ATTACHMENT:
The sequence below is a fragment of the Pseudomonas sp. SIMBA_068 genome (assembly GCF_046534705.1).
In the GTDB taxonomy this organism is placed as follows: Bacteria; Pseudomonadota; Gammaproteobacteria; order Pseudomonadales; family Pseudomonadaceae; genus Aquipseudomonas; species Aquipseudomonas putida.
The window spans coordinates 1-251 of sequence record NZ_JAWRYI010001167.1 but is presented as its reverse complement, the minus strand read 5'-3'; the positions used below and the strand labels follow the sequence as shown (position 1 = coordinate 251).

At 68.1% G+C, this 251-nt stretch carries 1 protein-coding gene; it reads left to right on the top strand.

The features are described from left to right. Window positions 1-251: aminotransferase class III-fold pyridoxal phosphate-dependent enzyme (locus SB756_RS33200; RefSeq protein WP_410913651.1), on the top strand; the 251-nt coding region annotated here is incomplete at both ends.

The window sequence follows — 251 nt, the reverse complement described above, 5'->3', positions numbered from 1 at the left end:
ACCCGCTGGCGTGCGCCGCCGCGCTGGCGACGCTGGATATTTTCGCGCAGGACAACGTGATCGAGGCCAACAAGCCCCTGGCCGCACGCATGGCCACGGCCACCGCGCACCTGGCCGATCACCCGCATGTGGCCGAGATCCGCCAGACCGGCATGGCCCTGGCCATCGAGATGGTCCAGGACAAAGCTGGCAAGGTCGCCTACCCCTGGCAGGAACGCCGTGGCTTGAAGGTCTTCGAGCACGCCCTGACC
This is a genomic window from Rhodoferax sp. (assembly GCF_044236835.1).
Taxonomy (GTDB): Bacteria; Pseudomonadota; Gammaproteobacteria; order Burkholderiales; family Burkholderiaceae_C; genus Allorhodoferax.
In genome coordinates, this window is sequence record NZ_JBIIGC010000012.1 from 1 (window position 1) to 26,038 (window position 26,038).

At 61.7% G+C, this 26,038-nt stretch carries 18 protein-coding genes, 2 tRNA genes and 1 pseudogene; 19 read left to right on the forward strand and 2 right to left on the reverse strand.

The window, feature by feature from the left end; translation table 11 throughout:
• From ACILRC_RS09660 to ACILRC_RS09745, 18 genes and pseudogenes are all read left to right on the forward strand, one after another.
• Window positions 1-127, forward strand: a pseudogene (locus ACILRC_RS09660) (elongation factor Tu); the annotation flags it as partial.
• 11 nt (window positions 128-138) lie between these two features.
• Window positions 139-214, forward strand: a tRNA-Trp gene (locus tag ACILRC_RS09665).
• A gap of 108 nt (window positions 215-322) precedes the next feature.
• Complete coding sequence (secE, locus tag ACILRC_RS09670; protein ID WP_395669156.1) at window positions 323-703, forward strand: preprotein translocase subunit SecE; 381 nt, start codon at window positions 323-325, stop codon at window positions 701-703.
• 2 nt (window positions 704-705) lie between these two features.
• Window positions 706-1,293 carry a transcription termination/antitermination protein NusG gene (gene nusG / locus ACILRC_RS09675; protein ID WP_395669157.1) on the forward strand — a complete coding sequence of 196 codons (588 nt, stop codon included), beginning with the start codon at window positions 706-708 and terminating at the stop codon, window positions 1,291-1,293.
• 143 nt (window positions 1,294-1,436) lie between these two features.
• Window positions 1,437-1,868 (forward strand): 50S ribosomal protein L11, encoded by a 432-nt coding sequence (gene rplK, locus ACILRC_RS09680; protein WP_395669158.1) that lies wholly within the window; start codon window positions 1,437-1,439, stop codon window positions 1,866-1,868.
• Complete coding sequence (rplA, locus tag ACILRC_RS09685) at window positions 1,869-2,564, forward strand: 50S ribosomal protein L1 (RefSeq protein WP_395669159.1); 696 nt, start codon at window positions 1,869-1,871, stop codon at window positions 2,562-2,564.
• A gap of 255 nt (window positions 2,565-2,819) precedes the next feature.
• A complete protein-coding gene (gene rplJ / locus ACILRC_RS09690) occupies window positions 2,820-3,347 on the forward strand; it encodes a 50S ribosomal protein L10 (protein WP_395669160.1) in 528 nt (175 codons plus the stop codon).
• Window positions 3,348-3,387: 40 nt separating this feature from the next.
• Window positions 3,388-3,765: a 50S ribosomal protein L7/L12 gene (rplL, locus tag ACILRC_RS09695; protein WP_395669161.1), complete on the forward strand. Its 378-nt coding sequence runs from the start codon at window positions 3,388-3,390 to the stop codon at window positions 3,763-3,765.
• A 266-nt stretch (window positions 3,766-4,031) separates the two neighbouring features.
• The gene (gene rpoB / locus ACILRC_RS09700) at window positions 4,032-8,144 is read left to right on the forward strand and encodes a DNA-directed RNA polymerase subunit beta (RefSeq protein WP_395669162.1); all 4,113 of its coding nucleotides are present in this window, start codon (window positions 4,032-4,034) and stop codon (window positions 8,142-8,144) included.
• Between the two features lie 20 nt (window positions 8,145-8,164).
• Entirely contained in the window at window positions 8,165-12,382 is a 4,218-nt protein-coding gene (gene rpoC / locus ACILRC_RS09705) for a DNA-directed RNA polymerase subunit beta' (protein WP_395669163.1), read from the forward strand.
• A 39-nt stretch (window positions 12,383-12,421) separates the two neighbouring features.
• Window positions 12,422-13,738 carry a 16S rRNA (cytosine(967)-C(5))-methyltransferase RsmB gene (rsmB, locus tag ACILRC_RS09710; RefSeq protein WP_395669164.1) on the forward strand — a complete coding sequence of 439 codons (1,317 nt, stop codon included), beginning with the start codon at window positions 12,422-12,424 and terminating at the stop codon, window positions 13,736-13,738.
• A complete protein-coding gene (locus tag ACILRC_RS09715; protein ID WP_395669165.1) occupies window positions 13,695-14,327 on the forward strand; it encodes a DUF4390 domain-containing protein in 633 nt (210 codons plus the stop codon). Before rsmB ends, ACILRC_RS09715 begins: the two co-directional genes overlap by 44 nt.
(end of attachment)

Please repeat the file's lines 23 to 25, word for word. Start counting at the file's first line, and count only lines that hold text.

• Complete coding sequence (rplA, locus tag ACILRC_RS09685) at window positions 1,869-2,564, forward strand: 50S ribosomal protein L1 (RefSeq protein WP_395669159.1); 696 nt, start codon at window positions 1,869-1,871, stop codon at window positions 2,562-2,564.
• A gap of 255 nt (window positions 2,565-2,819) precedes the next feature.
• A complete protein-coding gene (gene rplJ / locus ACILRC_RS09690) occupies window positions 2,820-3,347 on the forward strand; it encodes a 50S ribosomal protein L10 (protein WP_395669160.1) in 528 nt (175 codons plus the stop codon).